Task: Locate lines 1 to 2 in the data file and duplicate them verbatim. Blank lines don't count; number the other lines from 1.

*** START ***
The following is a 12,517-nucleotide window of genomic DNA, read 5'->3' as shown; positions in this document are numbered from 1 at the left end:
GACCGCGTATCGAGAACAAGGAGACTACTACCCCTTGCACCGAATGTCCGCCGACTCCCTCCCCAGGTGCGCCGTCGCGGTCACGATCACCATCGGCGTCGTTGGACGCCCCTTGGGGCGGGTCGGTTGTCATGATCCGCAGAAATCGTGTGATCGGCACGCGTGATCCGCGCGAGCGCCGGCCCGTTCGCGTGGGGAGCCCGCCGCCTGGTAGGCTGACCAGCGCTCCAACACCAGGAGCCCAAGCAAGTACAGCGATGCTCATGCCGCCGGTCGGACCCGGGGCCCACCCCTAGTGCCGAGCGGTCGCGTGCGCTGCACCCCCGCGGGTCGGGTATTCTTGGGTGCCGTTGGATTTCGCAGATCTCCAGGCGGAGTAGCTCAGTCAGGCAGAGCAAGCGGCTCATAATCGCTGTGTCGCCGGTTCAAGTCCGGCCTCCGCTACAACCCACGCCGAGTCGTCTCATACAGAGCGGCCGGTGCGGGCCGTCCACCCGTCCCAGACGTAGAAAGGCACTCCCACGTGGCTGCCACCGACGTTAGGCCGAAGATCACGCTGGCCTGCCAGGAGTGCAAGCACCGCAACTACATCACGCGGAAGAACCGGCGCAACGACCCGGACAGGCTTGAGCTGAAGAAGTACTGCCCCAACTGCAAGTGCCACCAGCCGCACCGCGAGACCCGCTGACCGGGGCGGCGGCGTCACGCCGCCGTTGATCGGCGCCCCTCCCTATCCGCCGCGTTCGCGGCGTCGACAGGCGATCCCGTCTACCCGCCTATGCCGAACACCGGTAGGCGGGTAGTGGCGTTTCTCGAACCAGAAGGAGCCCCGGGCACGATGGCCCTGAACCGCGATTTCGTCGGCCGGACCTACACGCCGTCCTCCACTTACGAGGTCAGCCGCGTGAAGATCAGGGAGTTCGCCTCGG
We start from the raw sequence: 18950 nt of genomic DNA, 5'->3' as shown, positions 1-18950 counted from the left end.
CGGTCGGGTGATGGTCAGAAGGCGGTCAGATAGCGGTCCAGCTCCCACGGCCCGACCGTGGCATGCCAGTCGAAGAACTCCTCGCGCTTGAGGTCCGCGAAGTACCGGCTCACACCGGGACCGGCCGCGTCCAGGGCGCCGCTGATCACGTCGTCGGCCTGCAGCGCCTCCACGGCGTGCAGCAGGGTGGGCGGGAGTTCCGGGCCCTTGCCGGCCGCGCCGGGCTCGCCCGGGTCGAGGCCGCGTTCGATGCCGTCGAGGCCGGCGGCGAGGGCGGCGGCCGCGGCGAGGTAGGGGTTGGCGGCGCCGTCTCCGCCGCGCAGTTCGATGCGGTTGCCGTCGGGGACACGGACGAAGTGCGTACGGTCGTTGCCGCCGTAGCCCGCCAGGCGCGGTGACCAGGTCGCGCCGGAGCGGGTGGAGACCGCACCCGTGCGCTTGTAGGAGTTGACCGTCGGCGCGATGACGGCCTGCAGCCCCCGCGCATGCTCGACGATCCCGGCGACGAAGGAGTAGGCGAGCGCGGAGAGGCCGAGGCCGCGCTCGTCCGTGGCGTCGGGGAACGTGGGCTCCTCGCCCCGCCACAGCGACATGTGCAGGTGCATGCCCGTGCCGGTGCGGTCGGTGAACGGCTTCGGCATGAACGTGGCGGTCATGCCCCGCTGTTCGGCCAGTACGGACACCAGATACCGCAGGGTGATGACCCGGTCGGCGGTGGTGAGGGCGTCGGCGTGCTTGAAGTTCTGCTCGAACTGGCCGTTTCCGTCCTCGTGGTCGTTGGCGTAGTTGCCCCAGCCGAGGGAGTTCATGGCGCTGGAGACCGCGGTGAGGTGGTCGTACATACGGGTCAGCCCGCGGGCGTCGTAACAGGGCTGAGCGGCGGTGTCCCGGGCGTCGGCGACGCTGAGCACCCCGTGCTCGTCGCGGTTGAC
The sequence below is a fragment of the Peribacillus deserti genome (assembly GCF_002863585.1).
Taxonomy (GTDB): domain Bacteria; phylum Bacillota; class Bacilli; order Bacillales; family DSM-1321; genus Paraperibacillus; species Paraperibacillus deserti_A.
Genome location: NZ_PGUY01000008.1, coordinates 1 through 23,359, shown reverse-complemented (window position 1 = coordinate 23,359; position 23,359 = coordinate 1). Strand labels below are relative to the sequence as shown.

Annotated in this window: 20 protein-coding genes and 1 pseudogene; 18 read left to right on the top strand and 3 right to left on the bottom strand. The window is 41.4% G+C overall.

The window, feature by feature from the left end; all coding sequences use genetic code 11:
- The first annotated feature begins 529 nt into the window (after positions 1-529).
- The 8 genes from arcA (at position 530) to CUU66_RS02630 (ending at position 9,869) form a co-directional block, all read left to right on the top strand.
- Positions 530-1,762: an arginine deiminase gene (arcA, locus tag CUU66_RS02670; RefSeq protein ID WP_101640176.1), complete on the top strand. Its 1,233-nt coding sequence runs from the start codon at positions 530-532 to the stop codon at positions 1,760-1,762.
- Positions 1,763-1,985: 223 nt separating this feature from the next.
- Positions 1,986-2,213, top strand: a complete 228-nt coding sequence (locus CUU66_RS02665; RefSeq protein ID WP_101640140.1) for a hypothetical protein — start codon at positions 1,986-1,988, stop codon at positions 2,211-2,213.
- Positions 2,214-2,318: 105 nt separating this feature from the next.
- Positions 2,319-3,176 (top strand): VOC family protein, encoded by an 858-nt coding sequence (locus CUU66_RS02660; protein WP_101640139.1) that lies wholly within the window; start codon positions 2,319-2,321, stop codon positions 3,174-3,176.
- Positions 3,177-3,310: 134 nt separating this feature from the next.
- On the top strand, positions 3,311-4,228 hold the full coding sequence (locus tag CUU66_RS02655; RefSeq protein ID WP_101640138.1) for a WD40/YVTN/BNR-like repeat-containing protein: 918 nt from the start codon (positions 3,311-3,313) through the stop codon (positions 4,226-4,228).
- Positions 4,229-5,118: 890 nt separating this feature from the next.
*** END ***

The following is a 12,517-nucleotide window of genomic DNA, read 5'->3' as shown; positions in this document are numbered from 1 at the left end:
GACCGCGTATCGAGAACAAGGAGACTACTACCCCTTGCACCGAATGTCCGCCGACTCCCTCCCCAGGTGCGCCGTCGCGGTCACGATCACCATCGGCGTCGTTGGACGCCCCTTGGGGCGGGTCGGTTGTCATGATCCGCAGAAATCGTGTGATCGGCACGCGTGATCCGCGCGAGCGCCGGCCCGTTCGCGTGGGGAGCCCGCCGCCTGGTAGGCTGACCAGCGCTCCAACACCAGGAGCCCAAGCAAGTACAGCGATGCTCATGCCGCCGGTCGGACCCGGGGCCCACCCCTAGTGCCGAGCGGTCGCGTGCGCTGCACCCCCGCGGGTCGGGTATTCTTGGGTGCCGTTGGATTTCGCAGATCTCCAGGCGGAGTAGCTCAGTCAGGCAGAGCAAGCGGCTCATAATCGCTGTGTCGCCGGTTCAAGTCCGGCCTCCGCTACAACCCACGCCGAGTCGTCTCATACAGAGCGGCCGGTGCGGGCCGTCCACCCGTCCCAGACGTAGAAAGGCACTCCCACGTGGCTGCCACCGACGTTAGGCCGAAGATCACGCTGGCCTGCCAGGAGTGCAAGCACCGCAACTACATCACGCGGAAGAACCGGCGCAACGACCCGGACAGGCTTGAGCTGAAGAAGTACTGCCCCAACTGCAAGTGCCACCAGCCGCACCGCGAGACCCGCTGACCGGGGCGGCGGCGTCACGCCGCCGTTGATCGGCGCCCCTCCCTATCCGCCGCGTTCGCGGCGTCGACAGGCGATCCCGTCTACCCGCCTATGCCGAACACCGGTAGGCGGGTAGTGGCGTTTCTCGAACCAGAAGGAGCCCCGGGCACGATGGCCCTGAACCGCGATTTCGTCGGCCGGACCTACACGCCGTCCTCCACTTACGAGGTCAGCCGCGTGAAGATCAGGGAGTTCGCCTCGG